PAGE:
The GDC's Standards require that you know who to contact for further advice and how to refer concerns to an appropriate authority. The specific procedures and contacts vary regionally, and it's therefore essential that dental professionals acquaint themselves with the relevant information. We would recommend this forms the basis of practice policy for reporting concerns.
Disclosing records to third parties
As a general principle, any information a dental professional holds about a patient should be treated as confidential and handled in accordance with GDPR and the Data Protection Act 2018. Any requests for information from a third party should be accompanied by a signed authorisation from the patient. The ICO registered data controller should handle any requests and should only release the information for which the patient has given explicit permission.
There are, however, some circumstances where a data controller might be required to disclose information without the express permission of the patient. There are certain requirements to be met and any members facing such a request for records should contact our advisory team for support and advice.
Dental professionals must be able to justify their decision to report (or not to) and should make detailed records that reflect the process they followed in reaching their decision. The communications with the relevant authorities should be included in the patient record.
Physical descriptions of injuries should remain purely clinical and factual. Any images that are captured should be acquired with consent from the patient and handled in line with the practice data protection policies.
Similarly, when complying with a request for records, the data controller must also be able to justify their reasoning for releasing (or not) confidential records. Where a signed authorisation exists this should be straightforward however, in the absence of permission, careful reasoning must be documented.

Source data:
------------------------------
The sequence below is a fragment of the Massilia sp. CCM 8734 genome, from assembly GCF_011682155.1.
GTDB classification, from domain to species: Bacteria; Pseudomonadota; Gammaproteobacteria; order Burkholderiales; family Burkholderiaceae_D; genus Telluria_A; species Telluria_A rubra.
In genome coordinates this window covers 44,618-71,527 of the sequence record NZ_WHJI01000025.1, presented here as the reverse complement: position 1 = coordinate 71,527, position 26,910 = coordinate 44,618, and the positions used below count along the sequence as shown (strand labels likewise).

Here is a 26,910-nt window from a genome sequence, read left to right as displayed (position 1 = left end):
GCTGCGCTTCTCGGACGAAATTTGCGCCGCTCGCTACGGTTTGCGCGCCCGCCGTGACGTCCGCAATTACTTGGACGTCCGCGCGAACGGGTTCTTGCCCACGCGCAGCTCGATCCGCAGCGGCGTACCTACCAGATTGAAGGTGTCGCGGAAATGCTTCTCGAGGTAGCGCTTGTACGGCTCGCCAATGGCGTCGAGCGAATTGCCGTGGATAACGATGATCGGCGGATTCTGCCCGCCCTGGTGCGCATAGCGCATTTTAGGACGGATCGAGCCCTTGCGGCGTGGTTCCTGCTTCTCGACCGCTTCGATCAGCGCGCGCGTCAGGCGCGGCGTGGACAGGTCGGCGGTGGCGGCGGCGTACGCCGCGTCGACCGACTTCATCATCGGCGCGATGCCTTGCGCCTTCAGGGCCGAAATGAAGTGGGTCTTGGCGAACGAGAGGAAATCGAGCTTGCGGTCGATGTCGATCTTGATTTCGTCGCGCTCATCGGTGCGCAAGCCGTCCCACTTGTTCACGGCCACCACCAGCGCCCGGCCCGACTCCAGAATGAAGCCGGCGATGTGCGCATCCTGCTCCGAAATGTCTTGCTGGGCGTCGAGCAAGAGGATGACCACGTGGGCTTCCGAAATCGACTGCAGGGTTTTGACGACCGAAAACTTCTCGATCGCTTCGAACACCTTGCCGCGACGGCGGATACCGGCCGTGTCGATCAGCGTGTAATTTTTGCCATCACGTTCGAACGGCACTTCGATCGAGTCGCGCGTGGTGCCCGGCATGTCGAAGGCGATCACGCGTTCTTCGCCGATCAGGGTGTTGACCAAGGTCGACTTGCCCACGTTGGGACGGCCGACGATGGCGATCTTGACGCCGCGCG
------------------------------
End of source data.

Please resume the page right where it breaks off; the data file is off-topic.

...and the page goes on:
Members should contact the DDU for advice.
Dental professionals have both an ethical and a legal duty to report a concern about the welfare of adult patients under their care. Always seek consent before reporting a concern to an authority, unless you consider doing so may increase the risk of harm.
Local authorities or the police may request your assistance in an investigation by asking you to disclose clinical records. A signed authorisation from the patient is normally required to release records, but there are exceptions.
Careful documentation of the decision making process is essential when considering an intervention into the welfare of a patient. Again, DDU members can contact us for advice.
If you feel you require more training in the identification and management of 'at risk' adults, the GDC recommend 'safeguarding vulnerable adults' as a CPD topic. This might form part of your personal development plan (PDP).
This page was correct at publication on 11/09/2020. Any guidance is intended as general guidance for members only. If you are a member and need specific advice relating to your own circumstances, please contact one of our advisers.